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Effect of water deficit on Merlot grape tannins and anthocyanins across four seasons

Bucchetti, Barbara, Matthews, Mark A., Falginella, Luigi, Peterlunger, Enrico, Castellarin, Simone D.
Scientia horticulturae 2011 v.128 no.3 pp. 297-305
Vitis vinifera, anthocyanins, fruits, grapes, ripening, sensory properties, small fruits, tannins, water management, weight loss, wines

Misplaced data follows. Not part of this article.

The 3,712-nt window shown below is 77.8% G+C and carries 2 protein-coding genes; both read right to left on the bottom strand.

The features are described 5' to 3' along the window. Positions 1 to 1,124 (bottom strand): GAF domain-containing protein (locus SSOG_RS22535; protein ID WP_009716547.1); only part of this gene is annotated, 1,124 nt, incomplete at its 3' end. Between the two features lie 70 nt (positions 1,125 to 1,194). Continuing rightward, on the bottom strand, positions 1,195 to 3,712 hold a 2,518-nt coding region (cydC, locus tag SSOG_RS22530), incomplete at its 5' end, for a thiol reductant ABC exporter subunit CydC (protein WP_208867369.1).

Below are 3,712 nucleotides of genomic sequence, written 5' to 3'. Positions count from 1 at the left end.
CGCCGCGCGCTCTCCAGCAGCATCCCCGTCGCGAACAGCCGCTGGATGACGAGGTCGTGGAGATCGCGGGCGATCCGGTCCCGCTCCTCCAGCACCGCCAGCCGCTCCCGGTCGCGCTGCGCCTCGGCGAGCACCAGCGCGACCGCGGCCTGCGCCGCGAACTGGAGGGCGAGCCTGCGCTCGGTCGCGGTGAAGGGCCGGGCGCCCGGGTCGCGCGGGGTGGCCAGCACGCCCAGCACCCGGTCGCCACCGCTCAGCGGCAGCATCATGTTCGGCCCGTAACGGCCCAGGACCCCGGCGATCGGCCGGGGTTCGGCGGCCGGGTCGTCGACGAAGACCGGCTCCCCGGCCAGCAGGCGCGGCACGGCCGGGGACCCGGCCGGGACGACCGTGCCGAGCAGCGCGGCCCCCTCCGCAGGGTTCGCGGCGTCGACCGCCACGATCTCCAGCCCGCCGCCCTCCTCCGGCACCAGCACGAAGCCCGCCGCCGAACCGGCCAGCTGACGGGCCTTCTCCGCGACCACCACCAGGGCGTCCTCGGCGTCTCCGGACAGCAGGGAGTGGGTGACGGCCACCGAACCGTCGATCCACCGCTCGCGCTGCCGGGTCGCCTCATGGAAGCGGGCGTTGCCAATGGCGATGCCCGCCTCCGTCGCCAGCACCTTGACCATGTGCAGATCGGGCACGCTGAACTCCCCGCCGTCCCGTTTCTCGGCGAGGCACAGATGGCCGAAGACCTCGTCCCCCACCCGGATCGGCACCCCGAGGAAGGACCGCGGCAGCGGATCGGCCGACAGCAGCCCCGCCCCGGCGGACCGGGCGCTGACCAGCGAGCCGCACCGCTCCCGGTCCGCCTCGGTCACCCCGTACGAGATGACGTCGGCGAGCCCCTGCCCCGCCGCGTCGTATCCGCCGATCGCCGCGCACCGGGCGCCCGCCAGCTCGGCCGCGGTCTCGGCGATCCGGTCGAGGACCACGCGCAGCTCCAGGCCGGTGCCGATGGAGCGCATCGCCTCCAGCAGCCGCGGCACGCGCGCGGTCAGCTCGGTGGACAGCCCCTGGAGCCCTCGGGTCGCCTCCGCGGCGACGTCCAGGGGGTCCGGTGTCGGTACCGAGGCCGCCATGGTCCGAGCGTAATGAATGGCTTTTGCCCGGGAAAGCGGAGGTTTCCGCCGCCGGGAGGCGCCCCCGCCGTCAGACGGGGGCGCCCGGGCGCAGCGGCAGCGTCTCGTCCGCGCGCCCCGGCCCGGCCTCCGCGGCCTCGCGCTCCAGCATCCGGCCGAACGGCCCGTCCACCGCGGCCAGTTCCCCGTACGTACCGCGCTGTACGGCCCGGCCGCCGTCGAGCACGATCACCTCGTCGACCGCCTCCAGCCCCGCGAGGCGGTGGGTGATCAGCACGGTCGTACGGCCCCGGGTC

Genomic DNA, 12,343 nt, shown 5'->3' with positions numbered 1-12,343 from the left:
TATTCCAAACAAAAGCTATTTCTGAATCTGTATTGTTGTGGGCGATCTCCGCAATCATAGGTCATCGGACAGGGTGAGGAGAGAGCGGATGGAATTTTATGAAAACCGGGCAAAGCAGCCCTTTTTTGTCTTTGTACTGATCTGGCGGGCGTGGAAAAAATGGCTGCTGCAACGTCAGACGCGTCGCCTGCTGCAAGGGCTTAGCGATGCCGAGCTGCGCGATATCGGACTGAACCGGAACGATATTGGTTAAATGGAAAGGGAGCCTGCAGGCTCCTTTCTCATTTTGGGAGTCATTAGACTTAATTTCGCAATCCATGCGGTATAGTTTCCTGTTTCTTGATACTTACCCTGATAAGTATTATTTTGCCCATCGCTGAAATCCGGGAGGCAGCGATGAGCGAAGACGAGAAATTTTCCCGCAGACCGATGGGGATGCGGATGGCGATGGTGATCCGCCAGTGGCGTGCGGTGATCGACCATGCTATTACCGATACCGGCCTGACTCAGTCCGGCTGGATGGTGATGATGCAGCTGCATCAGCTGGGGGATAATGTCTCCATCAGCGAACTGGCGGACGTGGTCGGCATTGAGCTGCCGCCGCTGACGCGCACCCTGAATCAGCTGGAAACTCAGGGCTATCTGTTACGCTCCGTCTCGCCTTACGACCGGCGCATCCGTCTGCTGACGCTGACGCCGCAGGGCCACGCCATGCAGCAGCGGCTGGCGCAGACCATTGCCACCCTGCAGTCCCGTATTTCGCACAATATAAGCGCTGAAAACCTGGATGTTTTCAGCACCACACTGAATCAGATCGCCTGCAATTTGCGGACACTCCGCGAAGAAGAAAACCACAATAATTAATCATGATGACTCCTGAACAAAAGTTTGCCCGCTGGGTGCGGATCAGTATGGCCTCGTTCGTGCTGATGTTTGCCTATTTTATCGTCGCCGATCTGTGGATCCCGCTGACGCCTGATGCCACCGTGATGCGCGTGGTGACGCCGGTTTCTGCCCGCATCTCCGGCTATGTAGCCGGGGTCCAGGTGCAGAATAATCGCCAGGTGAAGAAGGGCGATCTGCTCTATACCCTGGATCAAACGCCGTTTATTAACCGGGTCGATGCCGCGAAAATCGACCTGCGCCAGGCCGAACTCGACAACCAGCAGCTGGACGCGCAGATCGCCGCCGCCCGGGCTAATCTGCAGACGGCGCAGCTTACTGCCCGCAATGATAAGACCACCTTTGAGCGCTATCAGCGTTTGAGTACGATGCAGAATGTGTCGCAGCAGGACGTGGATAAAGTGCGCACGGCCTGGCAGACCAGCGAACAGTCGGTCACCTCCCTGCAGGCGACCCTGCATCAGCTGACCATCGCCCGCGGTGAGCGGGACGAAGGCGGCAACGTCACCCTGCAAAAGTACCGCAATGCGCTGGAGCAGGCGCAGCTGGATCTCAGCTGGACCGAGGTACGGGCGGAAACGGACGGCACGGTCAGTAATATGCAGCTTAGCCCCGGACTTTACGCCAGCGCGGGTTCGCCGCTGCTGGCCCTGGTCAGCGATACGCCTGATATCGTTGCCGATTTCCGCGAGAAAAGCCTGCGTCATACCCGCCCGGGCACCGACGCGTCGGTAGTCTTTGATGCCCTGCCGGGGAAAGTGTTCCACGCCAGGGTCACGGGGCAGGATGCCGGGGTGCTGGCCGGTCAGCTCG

Tannins and anthocyanins impart important sensory attributes and potential health benefits in wine. The effect of water deficits (WDs) on fruit growth, anthocyanins, and skin tannins was investigated in field grown Vitis vinifera L. ‘Merlot’ berries across four seasons (2004, 2005, 2007, and 2008) by imposing deficits from the onset of ripening until maturity. WD reduced berry weight and increased the concentration of anthocyanins all four seasons, and increased the concentration of tannins three of four seasons. Under WD, anthocyanin concentration at harvest (mg/g of berry fresh weight) was 53.0–61.6% greater than in Controls (C), and anthocyanin content (mg/berry) was 28.7–35.3% greater than in C. By contrast, WD increased tannin concentration (mg/g of berry fresh weight) at harvest by 12.6–36.9% compared to C in 2004, 2005, and 2008, and did not influence the concentration in 2007. Tannin content (mg/berry) at harvest was unaffected except in 2004 when it was 25.7% greater than in C. Thus, water deficits consistently increased anthocyanin concentration by increasing content per berry and reducing fruit growth, but increased tannin concentration less and only by reducing fruit growth, except in one year where the tannin content was increased. These results demonstrate that management of vine water deficit during ripening is a much more effective tool to increase anthocyanins than tannins in Merlot grapes.